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Mary Hartman, Mary Hartman Discussion thread


alphanguy74

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Here in the Cleveland area, the Hoolihan & Big Chuck (later Big Chuck & Lil' John) would do sketches that parodied various TV shows. Since Cleveland and its suburbs have such a large population of folks of Polish heritage, their parody of MH, MH was entitled "Mary Hartski, Mary Hartski".

Since the program is too complicated for me to explain to people who have never lived in the Cleveland area, here is Wikipedia's accurate article about it:

http://en.wikipedia.org/wiki/Big_Chuck_and_Lil'_John

Also, here are a couple of the "Mary Hartski" sketches:



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I actually have the first episode of Forever Fernwood on tape. TV Land aired it as part of a celebration for Norman Lear's 80th birthday twelve years ago. I haven't had a VCR in years, and I have no idea how I would even upload it to YouTube, but I would totally put it up there. I figured someone else who'd taped it then would have put it up by now, but nope.

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Whatever happened to the actor who played Tom Hartman? I forget his name, but he had been married IRL to Meredith MacRae of My Three Sons and Petticoat Junction fame. They had a daughter together.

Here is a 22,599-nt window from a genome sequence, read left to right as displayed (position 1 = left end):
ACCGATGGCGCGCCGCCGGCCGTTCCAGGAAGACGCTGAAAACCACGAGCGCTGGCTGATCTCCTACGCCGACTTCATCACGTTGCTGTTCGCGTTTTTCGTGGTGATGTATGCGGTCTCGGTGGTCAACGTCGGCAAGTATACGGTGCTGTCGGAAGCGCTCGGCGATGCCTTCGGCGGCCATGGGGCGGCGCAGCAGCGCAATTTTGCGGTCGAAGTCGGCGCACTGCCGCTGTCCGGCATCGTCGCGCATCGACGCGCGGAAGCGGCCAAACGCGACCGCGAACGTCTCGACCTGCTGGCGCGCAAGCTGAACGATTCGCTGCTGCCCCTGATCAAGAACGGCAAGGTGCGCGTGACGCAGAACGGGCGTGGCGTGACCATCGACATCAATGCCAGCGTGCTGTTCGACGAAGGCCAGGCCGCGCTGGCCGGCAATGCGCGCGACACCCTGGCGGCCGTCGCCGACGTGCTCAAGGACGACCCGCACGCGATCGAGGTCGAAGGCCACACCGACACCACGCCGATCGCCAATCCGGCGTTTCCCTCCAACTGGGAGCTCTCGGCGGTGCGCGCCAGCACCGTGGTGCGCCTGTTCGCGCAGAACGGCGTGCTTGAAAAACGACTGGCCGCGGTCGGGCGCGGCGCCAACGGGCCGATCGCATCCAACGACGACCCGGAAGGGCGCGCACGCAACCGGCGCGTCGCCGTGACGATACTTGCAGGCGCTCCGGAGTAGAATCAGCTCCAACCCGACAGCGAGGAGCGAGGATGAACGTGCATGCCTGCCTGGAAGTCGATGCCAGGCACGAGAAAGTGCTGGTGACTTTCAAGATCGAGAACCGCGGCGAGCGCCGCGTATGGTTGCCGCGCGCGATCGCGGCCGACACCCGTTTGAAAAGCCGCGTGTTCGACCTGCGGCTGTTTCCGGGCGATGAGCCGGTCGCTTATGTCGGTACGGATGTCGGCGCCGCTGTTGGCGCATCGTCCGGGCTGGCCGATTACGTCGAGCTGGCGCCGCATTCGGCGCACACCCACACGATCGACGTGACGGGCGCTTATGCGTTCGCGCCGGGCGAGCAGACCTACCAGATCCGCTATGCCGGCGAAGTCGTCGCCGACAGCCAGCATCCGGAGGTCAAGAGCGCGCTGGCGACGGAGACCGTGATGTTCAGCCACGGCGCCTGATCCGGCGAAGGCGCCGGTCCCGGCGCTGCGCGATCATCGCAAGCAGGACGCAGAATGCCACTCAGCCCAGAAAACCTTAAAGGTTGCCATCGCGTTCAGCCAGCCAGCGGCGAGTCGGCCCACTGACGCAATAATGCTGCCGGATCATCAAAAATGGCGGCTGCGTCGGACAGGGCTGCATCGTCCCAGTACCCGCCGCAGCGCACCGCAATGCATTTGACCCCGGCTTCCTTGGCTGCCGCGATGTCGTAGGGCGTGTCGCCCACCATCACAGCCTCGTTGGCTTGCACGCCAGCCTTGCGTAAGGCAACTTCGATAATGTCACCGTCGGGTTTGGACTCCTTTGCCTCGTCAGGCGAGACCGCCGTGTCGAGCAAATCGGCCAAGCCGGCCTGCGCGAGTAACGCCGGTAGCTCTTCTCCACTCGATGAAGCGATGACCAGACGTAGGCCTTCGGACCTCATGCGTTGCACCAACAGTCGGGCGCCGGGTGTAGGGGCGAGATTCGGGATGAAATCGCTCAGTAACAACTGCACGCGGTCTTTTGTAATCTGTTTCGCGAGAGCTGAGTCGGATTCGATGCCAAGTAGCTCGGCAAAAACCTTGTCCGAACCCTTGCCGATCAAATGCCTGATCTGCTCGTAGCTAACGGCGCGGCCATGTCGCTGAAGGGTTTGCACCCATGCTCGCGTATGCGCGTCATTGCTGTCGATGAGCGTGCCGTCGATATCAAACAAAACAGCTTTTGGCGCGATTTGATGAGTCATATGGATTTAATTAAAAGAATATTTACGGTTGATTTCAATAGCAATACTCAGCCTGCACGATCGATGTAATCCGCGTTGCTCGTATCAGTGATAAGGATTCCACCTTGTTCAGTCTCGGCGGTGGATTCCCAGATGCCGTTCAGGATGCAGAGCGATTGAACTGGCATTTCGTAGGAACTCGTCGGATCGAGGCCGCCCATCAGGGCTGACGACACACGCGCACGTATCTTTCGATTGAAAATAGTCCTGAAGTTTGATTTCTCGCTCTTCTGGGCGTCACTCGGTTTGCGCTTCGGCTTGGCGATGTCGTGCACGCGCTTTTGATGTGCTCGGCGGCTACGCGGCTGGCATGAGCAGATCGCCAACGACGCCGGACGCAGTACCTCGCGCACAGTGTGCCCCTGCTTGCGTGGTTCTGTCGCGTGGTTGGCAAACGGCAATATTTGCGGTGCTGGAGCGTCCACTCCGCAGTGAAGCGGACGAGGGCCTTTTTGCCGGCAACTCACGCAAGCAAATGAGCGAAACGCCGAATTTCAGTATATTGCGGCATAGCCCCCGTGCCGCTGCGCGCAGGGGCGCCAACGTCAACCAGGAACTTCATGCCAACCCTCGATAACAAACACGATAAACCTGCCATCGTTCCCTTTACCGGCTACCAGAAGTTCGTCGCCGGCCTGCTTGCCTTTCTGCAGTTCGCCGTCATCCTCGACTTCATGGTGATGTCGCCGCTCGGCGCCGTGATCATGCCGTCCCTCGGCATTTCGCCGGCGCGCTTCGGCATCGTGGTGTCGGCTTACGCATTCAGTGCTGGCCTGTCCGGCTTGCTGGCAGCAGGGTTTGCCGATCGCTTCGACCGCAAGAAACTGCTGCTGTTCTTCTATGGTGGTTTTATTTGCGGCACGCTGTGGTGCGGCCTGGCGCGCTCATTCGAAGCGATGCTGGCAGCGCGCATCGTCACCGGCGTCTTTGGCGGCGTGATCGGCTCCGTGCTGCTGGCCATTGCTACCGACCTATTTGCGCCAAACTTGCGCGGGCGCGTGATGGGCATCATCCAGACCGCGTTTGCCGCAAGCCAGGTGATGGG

I also don't know the woman who played "Mary Hartski" but she sure had the look and mannerisms of Mary Hartman down pat, even making the same faces that Louise Lasser did. Great stuff.

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Whatever happened to the actor who played Tom Hartman? I forget his name, but he had been married IRL to Meredith MacRae of My Three Sons and Petticoat Junction fame. They had a daughter together.

I also don't know the woman who played "Mary Hartski" but she sure had the look and mannerisms of Mary Hartman down pat, even making the same faces that Louise Lasser did. Great stuff.

Greg Mullavey? I was coincidentally thinking about him the other day as I ran across MHMH on youtube. He is an actor I don't think I have seen since the 70s and so I just expected him to be young. He's older now, 75, and looks it. He is someone I just associate with the 1970s, be it Mary Hartman, Mike's smarter friend on All In The Family, or whatever random guest appearances he did.

Appaerently he had a recurring role in B&B as Father McEvoy in 2000

Edited by quartermainefan
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I finally caved and bought the complete series DVD set a few weeks ago. I considered just picking up with the first episode I'd never seen (so, basically, skipping the first 30 episodes), but I ended up watching from the beginning again, and boy, am I glad I did. I've been marathonning it like crazy the last week or so, and it's become my new obsession all over again, like 13 years after I watched it for the first time.